Domaine de Chaberton Red
The only red example that I could find, this one was a bit predictable. I expected a smooth and fruity red, because that’s what I’ve had from Chaberton in the past, and that’s what I got. No harsh tannins, no jagged edges or tangy cheap taste here. Tasting it from a glass, it wasn’t possible to tell if it had come from a bottle or not because it didn’t matter. It’s not Nota Bene and it won’t win the night at a dinner party but it was solid and tasted way better than any ‘cardbordeaux’ or budget-level wine imported from anywhere else in the world. And being that it was the only red in a can on the shelf, Charberton should be applauded for jumping into cans so early with a unique product.
The bottom line
In all fairness, some might find that comparing wines in a can to their bottled brethren might be comparing apples to oranges but I don’t think so. If a winery is going to start using different packaging for the same wine, it is good to know if there are going to be differences. I am aware that wineries that produce bag-in-box versions of wines that they also bottle will use slightly different blends for various production reasons.
I should note that when tasting these wines, I did not sip them straight out the can. I used a wine glass for trying all of the wines although I know that most people will probably drink them straight from the can on an outing or excursion. Aromas are a big part the wine experience for me and getting them out of a can is not exactly ideal. There is a reason why nobody cares what beer or Coke smells like because it doesn’t matter. The serving vessel itself doesn’t promote that idea either. Wine has a different lineage though and for me, it matters.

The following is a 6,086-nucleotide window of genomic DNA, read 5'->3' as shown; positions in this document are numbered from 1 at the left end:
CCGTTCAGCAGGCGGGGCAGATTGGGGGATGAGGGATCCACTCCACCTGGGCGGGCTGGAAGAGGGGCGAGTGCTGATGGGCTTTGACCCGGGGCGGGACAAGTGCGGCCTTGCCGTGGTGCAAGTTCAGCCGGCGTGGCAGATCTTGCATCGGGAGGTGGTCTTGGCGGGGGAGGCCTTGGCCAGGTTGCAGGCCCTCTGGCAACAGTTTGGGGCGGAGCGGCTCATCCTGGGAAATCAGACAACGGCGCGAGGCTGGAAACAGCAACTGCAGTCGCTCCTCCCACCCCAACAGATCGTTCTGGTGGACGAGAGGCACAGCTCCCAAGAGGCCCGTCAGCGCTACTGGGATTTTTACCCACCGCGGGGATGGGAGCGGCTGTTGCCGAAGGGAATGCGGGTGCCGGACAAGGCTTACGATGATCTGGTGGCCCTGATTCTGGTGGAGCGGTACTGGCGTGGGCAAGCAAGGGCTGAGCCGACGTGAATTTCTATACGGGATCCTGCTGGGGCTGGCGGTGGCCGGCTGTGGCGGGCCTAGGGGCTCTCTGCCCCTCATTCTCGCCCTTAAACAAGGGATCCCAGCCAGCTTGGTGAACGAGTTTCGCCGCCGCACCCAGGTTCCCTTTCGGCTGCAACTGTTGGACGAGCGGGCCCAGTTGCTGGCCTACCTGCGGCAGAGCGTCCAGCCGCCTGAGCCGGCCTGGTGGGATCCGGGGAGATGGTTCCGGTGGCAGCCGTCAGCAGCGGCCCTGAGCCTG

However, these products are being sold on the concept of “Convenience” and they are exactly that – easy to pack for a hike, canoe ride, or wherever and with a lot less weight and waste than even a half-bottle can offer. Even one can is enough to share with a friend.
There may be a bit of sticker shock when you first see the price. I know I balked at when I first saw them on the shelf. Why pay between $7-$10 for 250mls when I can take a can of cider or beer and get more to enjoy? When I multiplied the price by 3 (a can is 1/3rd of a regular wine bottle), the price didn’t seem all that extravagant. All of the wines that I saw would have retailed for under $30 for a bottle and the cans added up to less than the full retail price of the bottled version. 50th Parallel’s Pinot Gris sells for $8/can on their website but the bottled version is $22.50, making the equivalent cost of the cans a better deal. Perhaps lower packaging costs allows the winery to do that? Bottles cost more and aren’t going to be getting any less expensive anytime soon.
Some wine is sold in cans. Get used to it. For casual wine enjoyment, it’s going to be difficult to match. Hopefully it won’t be going anywhere. I know I’ll be buying more.
Cheers from wine country!